One can’t build a triple decker there anymore (prohibite for expense) for having requirement of BOTH a full sprinkler system AND full (as in commercial or multi population / floor-residential) fire alarming when one system or other should be sufficient for three stories wood frame...among other things. Renovation (cost of reno as to assessed property worth) thresholds for upgrades have to be the lowest in the hemisphere and is fraught with opportunities for variance such bribes can be suspected to be needed (or, you know, political payments)...and too devious underpricing by GC’s/devolopers to keep the reno costs down for bldg permit stage (trick of the trade) with “extras” added later. As is variances are needed to build anything but an outhouse, so one is already at the counter at 1010 Mass Ave for those.
One of my favorite stories is that the English Ska group “The Specials” final show of their (initial) history was in Sept 1981 and was delayed almost TWQ hours by the BFD because the hanging clothe backdrop had to be certified for fire resistance. The thing had been used throughout the US on many stages prior with no such concern by authorities. I never got the details (was there and new date I’d been working on for months left as she got sick drinking the cocktails to wait for the show, so I’ve got another reason to remember) but somebody might have even had to take a cloth sample to a lab inside those two hours to have show approved. They are THAT STRICT.
It was simply a very freak fire. Fires “happen”. I’m just lobbying for people to keep their wits about them.
RIP to those two firefighters. Very sad.
RIP and thank-you for your service to the community and heroic sacriface.
Thank you. I lived in Boston a lifetime ago. So love the city. My friends on Dartmouth just moved back into the city as empty nesters. Beacon Hill/Back Bay are so gorgeous, but the structures are not the safest. I lived in a brownstone on Joy Street a long time ago. First floor front. I used to jog down Beacon Street; then cross over Storrow to the river, going past the Hatch Shell, to come back up the hill. Thanks for the Memory Lane interlude. My prayers are always with those who still live in that wonderful city.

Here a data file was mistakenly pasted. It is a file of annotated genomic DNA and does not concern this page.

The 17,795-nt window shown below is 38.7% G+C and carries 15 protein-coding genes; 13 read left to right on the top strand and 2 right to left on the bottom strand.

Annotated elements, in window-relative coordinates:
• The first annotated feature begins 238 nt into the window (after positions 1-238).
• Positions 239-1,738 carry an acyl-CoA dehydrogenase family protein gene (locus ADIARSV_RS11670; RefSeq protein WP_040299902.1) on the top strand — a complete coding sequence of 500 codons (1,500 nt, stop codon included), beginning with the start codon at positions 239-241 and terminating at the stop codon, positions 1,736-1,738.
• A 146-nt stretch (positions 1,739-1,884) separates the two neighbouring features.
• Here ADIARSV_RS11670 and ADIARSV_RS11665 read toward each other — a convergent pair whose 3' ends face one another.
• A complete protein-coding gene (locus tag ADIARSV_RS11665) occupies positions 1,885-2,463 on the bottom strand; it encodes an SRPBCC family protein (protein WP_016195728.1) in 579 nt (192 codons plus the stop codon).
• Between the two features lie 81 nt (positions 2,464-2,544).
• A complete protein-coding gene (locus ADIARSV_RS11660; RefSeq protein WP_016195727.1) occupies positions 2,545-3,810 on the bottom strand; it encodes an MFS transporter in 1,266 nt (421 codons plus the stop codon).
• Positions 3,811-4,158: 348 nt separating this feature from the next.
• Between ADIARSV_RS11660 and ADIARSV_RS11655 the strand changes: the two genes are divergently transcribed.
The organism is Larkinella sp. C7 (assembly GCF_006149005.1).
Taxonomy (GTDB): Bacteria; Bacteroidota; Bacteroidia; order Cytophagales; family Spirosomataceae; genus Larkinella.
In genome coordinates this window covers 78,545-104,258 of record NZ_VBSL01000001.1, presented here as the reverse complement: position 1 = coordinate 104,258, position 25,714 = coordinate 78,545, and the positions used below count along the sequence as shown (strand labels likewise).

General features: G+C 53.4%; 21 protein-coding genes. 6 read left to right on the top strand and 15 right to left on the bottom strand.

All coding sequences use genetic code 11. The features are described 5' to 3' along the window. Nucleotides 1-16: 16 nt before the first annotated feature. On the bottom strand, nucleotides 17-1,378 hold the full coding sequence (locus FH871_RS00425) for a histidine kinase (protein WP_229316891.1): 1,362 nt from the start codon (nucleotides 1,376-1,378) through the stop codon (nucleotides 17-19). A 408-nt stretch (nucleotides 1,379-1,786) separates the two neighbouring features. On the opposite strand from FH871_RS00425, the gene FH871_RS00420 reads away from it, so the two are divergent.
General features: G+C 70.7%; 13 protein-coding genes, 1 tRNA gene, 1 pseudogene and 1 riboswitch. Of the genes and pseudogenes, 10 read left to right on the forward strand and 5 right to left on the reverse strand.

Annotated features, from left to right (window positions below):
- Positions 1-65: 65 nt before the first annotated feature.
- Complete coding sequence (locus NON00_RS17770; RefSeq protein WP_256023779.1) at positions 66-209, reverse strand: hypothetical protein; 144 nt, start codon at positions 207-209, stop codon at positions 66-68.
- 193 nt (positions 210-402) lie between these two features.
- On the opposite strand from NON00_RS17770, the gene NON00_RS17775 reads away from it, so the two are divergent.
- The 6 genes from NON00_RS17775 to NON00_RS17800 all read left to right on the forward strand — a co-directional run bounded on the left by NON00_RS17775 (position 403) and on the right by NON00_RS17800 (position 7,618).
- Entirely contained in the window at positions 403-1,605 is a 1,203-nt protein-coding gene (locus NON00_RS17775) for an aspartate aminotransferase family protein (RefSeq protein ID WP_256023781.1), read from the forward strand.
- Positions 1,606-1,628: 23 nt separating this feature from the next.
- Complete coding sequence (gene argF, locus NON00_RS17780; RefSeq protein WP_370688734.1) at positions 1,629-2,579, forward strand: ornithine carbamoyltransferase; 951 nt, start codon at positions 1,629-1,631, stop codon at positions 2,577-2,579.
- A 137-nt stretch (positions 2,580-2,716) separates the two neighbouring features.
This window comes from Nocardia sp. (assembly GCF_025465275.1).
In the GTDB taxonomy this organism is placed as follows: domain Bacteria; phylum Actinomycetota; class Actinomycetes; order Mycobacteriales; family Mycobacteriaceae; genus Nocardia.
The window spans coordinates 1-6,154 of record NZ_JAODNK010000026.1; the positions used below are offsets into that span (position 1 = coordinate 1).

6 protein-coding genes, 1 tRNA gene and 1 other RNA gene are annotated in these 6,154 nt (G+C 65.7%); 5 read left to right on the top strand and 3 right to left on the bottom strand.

My father was fireman.
He drove a big red truck
and when he'd go to work each day
he'd say, "Mother wish me luck."
Then Dad would not come home again
'til sometime the next day.
But the thing that bothered me the most
was the thing's some folks would say,
"A fireman's life is easy,
he eats and sleeps and plays,
and sometimes he wont fight a fire
for days and days."
When I first heard these words
I was young to understand
but I knew when people had trouble
Dad was there to lend a hand.
Then my father went to work one day
and kissed us all goodbye
but little did we realizes
that night we all would cry.
My father lost his life that night
when the floor gave way below
and I'd wondered why he'd risk his life
for someone he did not know.
But now I truly realize
the greatest gift a man can give
is to lay his life upon the line
so that someone else might live.
So as we go from day to day
and we pray to God above
say a prayer for your local fireman.
He may save the one's you love.
Yep, I had a front row seat to watch this from one of the tall buildings across the Charles. The wind was probably gusting at 45 mph right in line with the length of the building. Once some of the windows got broken there was a _lot_ of oxygen to fuel the fire. It must have been like a blast furnace in there.
When I first head about the fire it was 3 or 4 alarms, then I got distracted and heard it went to 7 alarms. By the time I found a scanner feed it had gone to 9. Even then they were calling for additional engines to get enough water pressure.
Based on the reports that the mayday was called just a few minutes after the to FFs entered the basement, I would imagine that was when the back windows blew out.